2.3 Critical thickness

To the strained material of lattice mismatched system, the maximum thickness hc must be taken into account in order not to cause misfit dislocation. If the epitaxial layer is thin enough, as well as the mismatch rate is not more than 7-9%, the system can maintain the energy of elastic strain is less than the energy in forming dislocation. By using mechanical equilibrium model, Matthews gives the expression for the critical thickness hc as [22

22. J. W. Matthews and A. E. Blakeslee, “Defects in epitaxial multilayers: I. Misfit dislocations,” J. Cryst. Growth 27, 118–125 (1974).

]
hc=a[1C124(C11+C12)]κ2πε(1+C12C11+C12)[ln(2hca+1)],
(15)
where κ is the constant whose value is 1, 2 or 3 respectively corresponding to the strain superlattice, MQW, or single strained layer.

2.4 Output power

For the uniform gain structure (UGS) VCSEL with quantum-well active layer, the threshold current can be written as [23

23. S. F. Yu, Analysis and Design of Vertical Cavity Surface Emitting Lasers (Wiley-Interscience, 2003).

]
Ith=Isexp(2aNnwLw[αinL+log(1R)]),
(16)
where
Is=qnwLwBbeffNt2πr2,
(17)
where nw and Lw are respectively the number and width of QWs, r and R are respectively the radius and reflectivity of VCSEL, Beff is the effective recombination constant, L is the effective cavity length, αin is the total internal loss, aN is the gain coefficient, and Nt is the carrier concentration at transparency. The differential quantum efficiency can be written as [24

24. H. Soda, Y. Motegi, and K. Iga, “GaInAsP/InP surface emitting injection lasers with short cavity length,” IEEE J. Quantum Electron. 19(6), 1035–1041 (1983). [CrossRef]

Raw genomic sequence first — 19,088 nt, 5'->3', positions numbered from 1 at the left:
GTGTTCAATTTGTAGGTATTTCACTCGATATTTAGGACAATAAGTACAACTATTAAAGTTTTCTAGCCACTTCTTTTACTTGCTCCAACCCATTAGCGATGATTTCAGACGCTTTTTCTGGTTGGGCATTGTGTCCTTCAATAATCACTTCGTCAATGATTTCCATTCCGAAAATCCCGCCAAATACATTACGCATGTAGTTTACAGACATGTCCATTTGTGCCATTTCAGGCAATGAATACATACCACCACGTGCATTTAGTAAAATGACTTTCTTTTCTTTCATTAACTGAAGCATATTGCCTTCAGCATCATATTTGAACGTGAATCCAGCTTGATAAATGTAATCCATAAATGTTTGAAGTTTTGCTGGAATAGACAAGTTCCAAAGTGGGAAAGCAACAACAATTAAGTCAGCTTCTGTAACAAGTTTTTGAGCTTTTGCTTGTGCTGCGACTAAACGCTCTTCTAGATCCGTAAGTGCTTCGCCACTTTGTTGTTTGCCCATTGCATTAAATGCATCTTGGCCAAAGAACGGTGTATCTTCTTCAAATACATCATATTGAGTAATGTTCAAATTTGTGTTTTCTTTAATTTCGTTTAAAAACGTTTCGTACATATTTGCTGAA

,25

25. K. Iga, F. Koyama, and S. Kinoshita, “Surface emitting semiconductor lasers,” IEEE J. Quantum Electron. 24(9), 1845–1855 (1988). [CrossRef]

]
ηd=ηilog(1/R)αinL+log(1/R),
(18)
where ηi is the internal quantum efficiency. Considering the self-heating effect of VCSEL [26

26. B. Lu, P. Zhou, J. Cheng, K. J. Malloy, and J. C. Zolper, “High temperature pulsed and continuous-wave operation and thermally stable threshold characteristics of vertical-cavity surface-emitting lasers grown by metalorganic chemical vapor deposition,” Appl. Phys. Lett. 65(11), 1337–1339 (1994). [CrossRef]

], the experience formula of the device output power can be expressed as [23

23. S. F. Yu, Analysis and Design of Vertical Cavity Surface Emitting Lasers (Wiley-Interscience, 2003).

,27

27. M. Grabherr, R. Jager, M. Miller, C. Thalmaier, J. Herlein, R. Michalzik, and K. J. Ebeling, “Bottom-emitting VCSEL's for high-CW optical output power,” IEEE Photon. Technol. Lett. 10(8), 1061–1063 (1998). [CrossRef]

]
P=hνq(IIth)ηd(1ΔTToff),
(19)
where
ΔT=[(V0+IRd)IP]/(4λcr),
(20)
where Toff is the cutoff temperature, Rd is the series resistance, V 0 is the turn-on voltage, I is the injection current, and λc is the thermal conductivity listed in Table 1. The other parameters used in the calculation of output power can be found in Table 2

Table 2. Parameters Used in the Calculation of Output Power